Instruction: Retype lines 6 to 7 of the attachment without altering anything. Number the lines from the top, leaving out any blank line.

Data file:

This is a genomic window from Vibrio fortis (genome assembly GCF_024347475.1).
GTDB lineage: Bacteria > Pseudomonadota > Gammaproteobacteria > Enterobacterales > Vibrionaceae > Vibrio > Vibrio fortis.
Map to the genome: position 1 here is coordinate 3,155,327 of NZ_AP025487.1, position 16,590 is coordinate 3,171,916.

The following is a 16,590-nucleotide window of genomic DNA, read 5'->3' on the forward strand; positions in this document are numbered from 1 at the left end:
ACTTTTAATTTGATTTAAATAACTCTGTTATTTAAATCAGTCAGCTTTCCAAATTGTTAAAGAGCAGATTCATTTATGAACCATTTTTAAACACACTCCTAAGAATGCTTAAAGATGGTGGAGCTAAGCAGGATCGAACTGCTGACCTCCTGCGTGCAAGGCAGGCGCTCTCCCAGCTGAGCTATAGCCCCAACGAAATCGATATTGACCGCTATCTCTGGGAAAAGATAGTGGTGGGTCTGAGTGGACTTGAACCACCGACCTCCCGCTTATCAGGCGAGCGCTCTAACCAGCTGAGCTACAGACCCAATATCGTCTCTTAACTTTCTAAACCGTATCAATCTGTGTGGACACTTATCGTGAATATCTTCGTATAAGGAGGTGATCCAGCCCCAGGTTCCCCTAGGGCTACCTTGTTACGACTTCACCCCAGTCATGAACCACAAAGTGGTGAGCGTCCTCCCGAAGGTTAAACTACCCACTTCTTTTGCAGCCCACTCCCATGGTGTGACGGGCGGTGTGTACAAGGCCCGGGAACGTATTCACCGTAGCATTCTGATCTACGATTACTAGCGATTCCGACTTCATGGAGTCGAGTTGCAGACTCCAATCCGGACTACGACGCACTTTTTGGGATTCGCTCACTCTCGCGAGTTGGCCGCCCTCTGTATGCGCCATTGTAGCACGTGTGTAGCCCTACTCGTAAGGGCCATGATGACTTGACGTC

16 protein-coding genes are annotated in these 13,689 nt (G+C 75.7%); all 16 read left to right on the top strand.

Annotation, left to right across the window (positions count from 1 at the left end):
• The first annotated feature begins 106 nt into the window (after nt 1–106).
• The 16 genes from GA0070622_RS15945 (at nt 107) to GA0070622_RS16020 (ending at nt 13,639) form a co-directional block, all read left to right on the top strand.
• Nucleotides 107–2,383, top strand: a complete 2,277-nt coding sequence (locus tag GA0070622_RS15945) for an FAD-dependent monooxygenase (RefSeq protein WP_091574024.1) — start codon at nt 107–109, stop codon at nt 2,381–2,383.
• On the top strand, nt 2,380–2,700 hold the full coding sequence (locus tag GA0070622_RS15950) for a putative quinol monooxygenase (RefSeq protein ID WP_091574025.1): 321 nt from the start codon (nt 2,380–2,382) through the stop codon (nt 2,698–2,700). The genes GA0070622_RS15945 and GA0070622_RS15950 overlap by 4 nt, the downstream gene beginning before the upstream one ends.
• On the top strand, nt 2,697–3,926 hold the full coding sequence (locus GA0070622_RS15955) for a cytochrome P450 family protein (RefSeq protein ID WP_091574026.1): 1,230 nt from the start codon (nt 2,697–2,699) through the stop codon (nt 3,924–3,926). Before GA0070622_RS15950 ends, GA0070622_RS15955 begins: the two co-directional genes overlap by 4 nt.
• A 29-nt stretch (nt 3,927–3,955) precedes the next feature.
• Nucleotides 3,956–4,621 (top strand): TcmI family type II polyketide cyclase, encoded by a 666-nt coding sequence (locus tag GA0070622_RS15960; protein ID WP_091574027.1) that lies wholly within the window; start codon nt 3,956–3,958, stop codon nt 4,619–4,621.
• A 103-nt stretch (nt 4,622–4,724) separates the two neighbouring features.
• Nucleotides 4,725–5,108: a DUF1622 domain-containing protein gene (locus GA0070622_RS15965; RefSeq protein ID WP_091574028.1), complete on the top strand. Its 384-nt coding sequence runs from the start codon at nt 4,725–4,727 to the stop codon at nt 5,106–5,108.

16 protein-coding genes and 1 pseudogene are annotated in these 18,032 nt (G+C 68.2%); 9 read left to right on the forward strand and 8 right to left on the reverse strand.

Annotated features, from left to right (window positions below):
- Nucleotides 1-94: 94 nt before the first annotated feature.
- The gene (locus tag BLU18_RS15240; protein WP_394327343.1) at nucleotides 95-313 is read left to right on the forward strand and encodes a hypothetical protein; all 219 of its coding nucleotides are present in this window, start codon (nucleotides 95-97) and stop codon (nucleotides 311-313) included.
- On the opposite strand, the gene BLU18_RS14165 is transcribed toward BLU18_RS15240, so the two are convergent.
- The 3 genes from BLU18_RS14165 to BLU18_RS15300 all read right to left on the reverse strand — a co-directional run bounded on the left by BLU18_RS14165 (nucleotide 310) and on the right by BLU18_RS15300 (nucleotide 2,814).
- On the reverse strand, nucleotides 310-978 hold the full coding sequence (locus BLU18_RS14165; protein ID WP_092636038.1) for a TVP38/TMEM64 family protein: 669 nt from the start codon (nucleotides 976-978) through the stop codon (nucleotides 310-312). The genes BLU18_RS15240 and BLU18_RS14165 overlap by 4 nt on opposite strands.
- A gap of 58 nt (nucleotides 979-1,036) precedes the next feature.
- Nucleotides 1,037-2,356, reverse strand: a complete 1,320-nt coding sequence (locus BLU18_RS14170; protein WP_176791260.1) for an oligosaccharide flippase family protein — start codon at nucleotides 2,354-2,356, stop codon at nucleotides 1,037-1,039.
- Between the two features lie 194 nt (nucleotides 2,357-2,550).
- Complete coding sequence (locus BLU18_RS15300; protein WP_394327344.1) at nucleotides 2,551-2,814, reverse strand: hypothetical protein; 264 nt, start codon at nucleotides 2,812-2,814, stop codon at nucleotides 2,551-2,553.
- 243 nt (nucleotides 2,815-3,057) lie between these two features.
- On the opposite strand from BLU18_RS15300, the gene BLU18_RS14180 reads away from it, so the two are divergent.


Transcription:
16 protein-coding genes are annotated in these 13,689 nt (G+C 75.7%); all 16 read left to right on the top strand.

Annotation, left to right across the window (positions count from 1 at the left end):